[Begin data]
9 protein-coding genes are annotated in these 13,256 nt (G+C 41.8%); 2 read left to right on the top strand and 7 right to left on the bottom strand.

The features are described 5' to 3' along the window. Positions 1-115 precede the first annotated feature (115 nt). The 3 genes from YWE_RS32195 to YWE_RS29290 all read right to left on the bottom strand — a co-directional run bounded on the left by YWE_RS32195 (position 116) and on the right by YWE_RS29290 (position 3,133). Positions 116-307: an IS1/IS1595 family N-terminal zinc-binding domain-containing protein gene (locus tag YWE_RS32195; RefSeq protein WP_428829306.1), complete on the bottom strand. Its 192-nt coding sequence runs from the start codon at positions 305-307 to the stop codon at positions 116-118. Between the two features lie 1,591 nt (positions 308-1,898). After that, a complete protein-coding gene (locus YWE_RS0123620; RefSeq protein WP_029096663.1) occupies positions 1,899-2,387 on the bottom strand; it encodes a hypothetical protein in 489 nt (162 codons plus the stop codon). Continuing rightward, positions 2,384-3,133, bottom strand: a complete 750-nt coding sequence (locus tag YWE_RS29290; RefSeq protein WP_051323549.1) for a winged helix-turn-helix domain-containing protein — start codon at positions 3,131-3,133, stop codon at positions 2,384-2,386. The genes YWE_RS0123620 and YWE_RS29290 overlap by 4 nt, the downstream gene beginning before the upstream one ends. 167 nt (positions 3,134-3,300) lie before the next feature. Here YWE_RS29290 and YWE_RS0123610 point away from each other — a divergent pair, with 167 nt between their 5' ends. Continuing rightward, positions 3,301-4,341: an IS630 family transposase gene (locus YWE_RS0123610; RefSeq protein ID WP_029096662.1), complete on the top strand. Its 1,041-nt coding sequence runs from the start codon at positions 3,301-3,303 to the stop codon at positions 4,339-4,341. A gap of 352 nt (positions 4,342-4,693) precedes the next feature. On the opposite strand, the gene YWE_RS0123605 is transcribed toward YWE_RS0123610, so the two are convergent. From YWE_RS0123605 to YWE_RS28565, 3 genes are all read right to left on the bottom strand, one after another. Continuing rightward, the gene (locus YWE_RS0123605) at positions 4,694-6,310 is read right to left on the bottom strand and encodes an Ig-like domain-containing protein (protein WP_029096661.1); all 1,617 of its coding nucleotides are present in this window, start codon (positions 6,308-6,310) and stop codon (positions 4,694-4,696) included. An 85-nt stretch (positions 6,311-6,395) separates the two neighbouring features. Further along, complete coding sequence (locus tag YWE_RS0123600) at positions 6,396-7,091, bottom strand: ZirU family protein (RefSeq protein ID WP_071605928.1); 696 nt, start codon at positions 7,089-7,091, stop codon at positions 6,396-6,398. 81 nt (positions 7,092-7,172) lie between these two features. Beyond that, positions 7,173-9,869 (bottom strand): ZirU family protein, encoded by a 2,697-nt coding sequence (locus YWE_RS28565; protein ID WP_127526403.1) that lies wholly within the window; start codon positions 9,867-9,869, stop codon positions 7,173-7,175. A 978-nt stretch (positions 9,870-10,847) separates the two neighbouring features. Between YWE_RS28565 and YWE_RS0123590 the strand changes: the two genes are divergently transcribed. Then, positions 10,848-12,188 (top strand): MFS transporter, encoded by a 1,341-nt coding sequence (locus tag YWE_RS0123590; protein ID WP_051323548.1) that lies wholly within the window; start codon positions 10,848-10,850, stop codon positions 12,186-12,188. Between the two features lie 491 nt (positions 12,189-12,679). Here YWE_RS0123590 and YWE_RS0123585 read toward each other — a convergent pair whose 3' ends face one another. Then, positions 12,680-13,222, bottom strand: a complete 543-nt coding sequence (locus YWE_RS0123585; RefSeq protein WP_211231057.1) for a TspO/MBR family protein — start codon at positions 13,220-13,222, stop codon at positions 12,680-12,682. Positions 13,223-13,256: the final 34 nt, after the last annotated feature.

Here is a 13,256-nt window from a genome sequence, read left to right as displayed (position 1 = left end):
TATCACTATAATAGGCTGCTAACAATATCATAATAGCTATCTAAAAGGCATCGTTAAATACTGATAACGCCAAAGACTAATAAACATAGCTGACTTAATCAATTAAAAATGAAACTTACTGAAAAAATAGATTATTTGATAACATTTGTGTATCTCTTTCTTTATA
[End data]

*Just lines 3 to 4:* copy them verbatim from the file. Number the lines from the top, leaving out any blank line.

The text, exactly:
Here is a 13,256-nt window from a genome sequence, read left to right as displayed (position 1 = left end):
TATCACTATAATAGGCTGCTAACAATATCATAATAGCTATCTAAAAGGCATCGTTAAATACTGATAACGCCAAAGACTAATAAACATAGCTGACTTAATCAATTAAAAATGAAACTTACTGAAAAAATAGATTATTTGATAACATTTGTGTATCTCTTTCTTTATA